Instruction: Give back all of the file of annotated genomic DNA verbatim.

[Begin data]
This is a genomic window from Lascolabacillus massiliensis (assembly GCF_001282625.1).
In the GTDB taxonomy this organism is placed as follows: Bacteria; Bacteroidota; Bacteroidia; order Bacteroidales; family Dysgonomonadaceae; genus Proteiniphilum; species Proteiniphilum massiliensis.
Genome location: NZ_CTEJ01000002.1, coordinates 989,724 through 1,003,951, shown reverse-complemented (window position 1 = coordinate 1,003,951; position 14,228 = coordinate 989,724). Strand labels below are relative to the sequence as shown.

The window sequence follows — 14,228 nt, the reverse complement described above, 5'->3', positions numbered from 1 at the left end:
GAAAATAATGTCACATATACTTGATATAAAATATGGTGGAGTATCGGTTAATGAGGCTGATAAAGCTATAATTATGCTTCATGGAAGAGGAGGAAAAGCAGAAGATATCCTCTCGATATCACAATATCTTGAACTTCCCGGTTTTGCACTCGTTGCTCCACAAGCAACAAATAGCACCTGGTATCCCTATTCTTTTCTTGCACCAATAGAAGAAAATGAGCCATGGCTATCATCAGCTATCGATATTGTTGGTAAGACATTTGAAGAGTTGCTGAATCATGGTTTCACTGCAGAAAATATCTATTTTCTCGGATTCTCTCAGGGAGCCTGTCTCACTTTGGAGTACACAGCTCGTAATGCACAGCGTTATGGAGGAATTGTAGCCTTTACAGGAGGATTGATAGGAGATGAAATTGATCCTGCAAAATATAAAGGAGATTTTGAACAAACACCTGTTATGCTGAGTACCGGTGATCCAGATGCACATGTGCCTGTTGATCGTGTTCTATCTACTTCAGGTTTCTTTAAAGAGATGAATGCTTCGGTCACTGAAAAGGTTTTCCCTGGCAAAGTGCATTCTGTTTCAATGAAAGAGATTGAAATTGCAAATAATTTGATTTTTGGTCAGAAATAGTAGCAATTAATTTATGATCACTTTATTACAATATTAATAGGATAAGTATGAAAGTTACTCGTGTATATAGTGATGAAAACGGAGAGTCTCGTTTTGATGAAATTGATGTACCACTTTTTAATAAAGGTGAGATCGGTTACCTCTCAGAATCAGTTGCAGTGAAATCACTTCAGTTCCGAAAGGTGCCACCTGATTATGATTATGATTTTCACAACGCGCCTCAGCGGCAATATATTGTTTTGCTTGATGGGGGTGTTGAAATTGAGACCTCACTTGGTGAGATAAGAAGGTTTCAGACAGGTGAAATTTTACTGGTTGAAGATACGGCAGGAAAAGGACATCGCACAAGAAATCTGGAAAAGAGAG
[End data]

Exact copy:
This is a genomic window from Lascolabacillus massiliensis (assembly GCF_001282625.1).
In the GTDB taxonomy this organism is placed as follows: Bacteria; Bacteroidota; Bacteroidia; order Bacteroidales; family Dysgonomonadaceae; genus Proteiniphilum; species Proteiniphilum massiliensis.
Genome location: NZ_CTEJ01000002.1, coordinates 989,724 through 1,003,951, shown reverse-complemented (window position 1 = coordinate 1,003,951; position 14,228 = coordinate 989,724). Strand labels below are relative to the sequence as shown.

The window sequence follows — 14,228 nt, the reverse complement described above, 5'->3', positions numbered from 1 at the left end:
GAAAATAATGTCACATATACTTGATATAAAATATGGTGGAGTATCGGTTAATGAGGCTGATAAAGCTATAATTATGCTTCATGGAAGAGGAGGAAAAGCAGAAGATATCCTCTCGATATCACAATATCTTGAACTTCCCGGTTTTGCACTCGTTGCTCCACAAGCAACAAATAGCACCTGGTATCCCTATTCTTTTCTTGCACCAATAGAAGAAAATGAGCCATGGCTATCATCAGCTATCGATATTGTTGGTAAGACATTTGAAGAGTTGCTGAATCATGGTTTCACTGCAGAAAATATCTATTTTCTCGGATTCTCTCAGGGAGCCTGTCTCACTTTGGAGTACACAGCTCGTAATGCACAGCGTTATGGAGGAATTGTAGCCTTTACAGGAGGATTGATAGGAGATGAAATTGATCCTGCAAAATATAAAGGAGATTTTGAACAAACACCTGTTATGCTGAGTACCGGTGATCCAGATGCACATGTGCCTGTTGATCGTGTTCTATCTACTTCAGGTTTCTTTAAAGAGATGAATGCTTCGGTCACTGAAAAGGTTTTCCCTGGCAAAGTGCATTCTGTTTCAATGAAAGAGATTGAAATTGCAAATAATTTGATTTTTGGTCAGAAATAGTAGCAATTAATTTATGATCACTTTATTACAATATTAATAGGATAAGTATGAAAGTTACTCGTGTATATAGTGATGAAAACGGAGAGTCTCGTTTTGATGAAATTGATGTACCACTTTTTAATAAAGGTGAGATCGGTTACCTCTCAGAATCAGTTGCAGTGAAATCACTTCAGTTCCGAAAGGTGCCACCTGATTATGATTATGATTTTCACAACGCGCCTCAGCGGCAATATATTGTTTTGCTTGATGGGGGTGTTGAAATTGAGACCTCACTTGGTGAGATAAGAAGGTTTCAGACAGGTGAAATTTTACTGGTTGAAGATACGGCAGGAAAAGGACATCGCACAAGAAATCTGGAAAAGAGAG